The van is looked after by our friend Dave Cooper from DC Automotive and is kept in dry storage in his garage in Lincoln. It gives us peace of mind knowing that the van is well maintained and in top notch condition for both our own use and that of customers.

Our first van is called Betty. She is the first of perhaps a stable of vans that will grow as the business expands. Betty has been completely restored over a period of 3 years. She was stripped to bare metal and rebuilt from there up. Her colour scheme is the original paint job used when she left the factory.

Whilst the base vehicle has been kept to its original spec no expense has been spared on the interior which reflects the height of VW campervan luxury. There is even a porta potty that can be a life saver when caught short in a campsite the middle of the night. Everyone will understand the after effects of drinking lots of wine and beer whilst gazing at the sunset over a beach.

Knowing that readers of this blog like their tech stuff I can say that campervan Betty has been fitted with a high end stereo with DAB and Bluetooth and a handsfree phone kit. Seems a bit out of place in a 19712 campervan but the previously installed radio had a cassette deck in it and wasn’t going to cut it. So now people the van can get to the campsite using the sat nav on their phone whist listening to Spotify and taking calls legally.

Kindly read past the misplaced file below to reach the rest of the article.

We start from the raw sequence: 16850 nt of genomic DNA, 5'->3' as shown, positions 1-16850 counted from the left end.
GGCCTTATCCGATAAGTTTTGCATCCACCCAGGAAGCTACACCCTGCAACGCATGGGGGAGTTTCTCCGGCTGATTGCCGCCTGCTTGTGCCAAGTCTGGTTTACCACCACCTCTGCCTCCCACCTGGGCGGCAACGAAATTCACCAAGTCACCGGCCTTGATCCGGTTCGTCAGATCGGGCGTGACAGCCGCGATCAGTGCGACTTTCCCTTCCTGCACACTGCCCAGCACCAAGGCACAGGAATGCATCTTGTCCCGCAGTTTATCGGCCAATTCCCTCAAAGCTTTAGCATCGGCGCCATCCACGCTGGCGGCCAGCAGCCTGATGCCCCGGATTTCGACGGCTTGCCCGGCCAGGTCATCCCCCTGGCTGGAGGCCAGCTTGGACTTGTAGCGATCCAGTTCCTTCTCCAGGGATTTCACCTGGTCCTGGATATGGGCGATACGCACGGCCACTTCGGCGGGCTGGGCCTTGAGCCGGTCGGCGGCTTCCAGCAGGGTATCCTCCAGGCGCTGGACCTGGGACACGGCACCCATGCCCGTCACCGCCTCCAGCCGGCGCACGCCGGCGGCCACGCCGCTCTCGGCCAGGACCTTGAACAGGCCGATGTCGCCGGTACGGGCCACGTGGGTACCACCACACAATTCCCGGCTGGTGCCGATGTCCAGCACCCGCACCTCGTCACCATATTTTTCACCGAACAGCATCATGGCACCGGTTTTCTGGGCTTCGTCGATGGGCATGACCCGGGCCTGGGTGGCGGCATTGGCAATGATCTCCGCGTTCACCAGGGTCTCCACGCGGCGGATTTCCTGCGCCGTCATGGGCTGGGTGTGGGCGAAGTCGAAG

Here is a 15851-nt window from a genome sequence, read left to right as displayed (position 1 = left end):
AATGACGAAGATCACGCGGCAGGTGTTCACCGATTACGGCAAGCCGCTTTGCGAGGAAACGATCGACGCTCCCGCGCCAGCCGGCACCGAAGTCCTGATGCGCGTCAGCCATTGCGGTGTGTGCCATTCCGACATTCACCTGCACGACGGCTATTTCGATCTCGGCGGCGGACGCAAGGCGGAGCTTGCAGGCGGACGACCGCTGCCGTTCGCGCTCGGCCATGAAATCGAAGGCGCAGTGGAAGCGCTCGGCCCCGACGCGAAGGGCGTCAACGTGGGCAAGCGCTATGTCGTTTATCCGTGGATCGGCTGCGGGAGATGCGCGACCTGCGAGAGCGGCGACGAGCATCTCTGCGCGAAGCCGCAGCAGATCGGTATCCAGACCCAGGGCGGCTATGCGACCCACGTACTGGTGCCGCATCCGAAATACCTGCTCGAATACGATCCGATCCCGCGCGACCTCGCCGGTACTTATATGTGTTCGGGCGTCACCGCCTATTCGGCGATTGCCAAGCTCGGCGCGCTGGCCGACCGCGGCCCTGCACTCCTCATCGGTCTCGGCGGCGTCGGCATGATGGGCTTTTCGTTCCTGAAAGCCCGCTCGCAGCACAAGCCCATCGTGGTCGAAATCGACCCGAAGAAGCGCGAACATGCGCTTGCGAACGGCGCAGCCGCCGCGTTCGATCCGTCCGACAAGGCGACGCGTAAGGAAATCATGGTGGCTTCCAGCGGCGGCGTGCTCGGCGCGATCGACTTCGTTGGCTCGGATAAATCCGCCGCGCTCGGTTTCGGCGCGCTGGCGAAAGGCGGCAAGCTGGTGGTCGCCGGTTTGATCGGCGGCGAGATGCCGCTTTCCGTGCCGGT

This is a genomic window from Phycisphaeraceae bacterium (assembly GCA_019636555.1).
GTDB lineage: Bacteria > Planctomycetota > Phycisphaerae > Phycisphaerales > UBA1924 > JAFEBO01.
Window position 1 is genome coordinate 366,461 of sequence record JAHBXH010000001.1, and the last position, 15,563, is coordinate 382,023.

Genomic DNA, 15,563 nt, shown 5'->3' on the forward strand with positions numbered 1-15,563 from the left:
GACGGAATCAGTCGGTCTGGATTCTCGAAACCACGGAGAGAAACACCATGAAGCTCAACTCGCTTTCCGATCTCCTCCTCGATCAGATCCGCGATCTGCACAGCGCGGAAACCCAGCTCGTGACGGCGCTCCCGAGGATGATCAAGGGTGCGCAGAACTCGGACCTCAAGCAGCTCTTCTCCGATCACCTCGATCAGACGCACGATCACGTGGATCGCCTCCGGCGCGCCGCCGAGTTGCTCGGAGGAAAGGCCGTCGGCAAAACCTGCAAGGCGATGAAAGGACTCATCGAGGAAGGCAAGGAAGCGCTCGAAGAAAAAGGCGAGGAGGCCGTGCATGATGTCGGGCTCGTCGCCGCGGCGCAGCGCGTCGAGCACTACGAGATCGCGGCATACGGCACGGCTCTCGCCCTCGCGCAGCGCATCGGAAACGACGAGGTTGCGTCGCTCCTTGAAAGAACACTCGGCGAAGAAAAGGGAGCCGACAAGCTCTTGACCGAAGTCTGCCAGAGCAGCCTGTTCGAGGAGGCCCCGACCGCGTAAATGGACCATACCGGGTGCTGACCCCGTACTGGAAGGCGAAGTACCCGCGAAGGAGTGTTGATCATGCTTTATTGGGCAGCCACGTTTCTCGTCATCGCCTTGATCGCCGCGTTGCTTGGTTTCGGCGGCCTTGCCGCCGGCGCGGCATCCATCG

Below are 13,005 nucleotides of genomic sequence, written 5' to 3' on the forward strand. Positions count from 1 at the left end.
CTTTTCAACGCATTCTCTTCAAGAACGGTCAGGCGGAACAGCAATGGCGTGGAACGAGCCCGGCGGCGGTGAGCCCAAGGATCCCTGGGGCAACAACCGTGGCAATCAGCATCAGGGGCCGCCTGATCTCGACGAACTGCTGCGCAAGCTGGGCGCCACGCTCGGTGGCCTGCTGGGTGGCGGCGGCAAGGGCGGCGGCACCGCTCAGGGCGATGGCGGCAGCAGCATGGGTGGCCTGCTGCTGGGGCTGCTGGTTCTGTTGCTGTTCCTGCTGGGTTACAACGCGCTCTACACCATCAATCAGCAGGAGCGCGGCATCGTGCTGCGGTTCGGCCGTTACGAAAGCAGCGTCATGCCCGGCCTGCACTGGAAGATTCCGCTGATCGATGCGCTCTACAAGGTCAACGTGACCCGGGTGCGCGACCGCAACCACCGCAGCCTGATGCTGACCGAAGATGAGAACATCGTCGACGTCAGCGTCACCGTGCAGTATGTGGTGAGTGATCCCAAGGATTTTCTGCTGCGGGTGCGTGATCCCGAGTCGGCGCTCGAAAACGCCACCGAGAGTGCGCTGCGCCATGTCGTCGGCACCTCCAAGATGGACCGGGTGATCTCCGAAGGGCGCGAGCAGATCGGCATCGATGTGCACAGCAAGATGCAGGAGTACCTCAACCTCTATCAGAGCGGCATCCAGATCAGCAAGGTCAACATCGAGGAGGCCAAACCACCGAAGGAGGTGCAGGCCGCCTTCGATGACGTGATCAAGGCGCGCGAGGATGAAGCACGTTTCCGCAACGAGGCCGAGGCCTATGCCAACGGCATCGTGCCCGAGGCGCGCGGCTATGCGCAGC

Check out the Anne’s Vans website for more info and to keep up to date with the VW campervan news.

Btw we did think of calling the website something else. I have the domain name vwcampervan.hire but whilst this might be good for SEO purposes actually the business is my lovely wife Anne’s and the name Anne’s Vans is far more personable. Also check out the Anne’s Vans Facebook page. If you are searching for “VW campervan hire Lincoln” then look no further.

All the best.

tref

Ps – bit of unashamed advertising I know but hey…

Coast to Coast sponsored walk accommodation update

Details of our coast to coast accommodation

Quite a number of people have asked about accompanying us for some of the Coast to Coast walk. I now have the details of our coast to coast accommodation for each night so if you are considering coming along you can contact the B&B directly to check for vacancies.

Saturday 30th April St Bees hours miles Stonehouse Farm, 133 Main St St Bees CA27 0DE
Sunday 1st May Ennerdale Bridge 7 14 Thorn Trees, Ennerdale Bridge, CA23 3AR
Monday 2nd Seatoller 7 14.5 The Glaramara Centre, Seatoller, Borrowdale CA12 5XQ,
Tuesday 3rd Patterdale 9 17.5 Grisedale Lodge, Grisedale Bridge, Patterdale CA11 0PJ
Wednesday 4th Shap 7 16 New Ing Lodge, Shap, CA10 3LX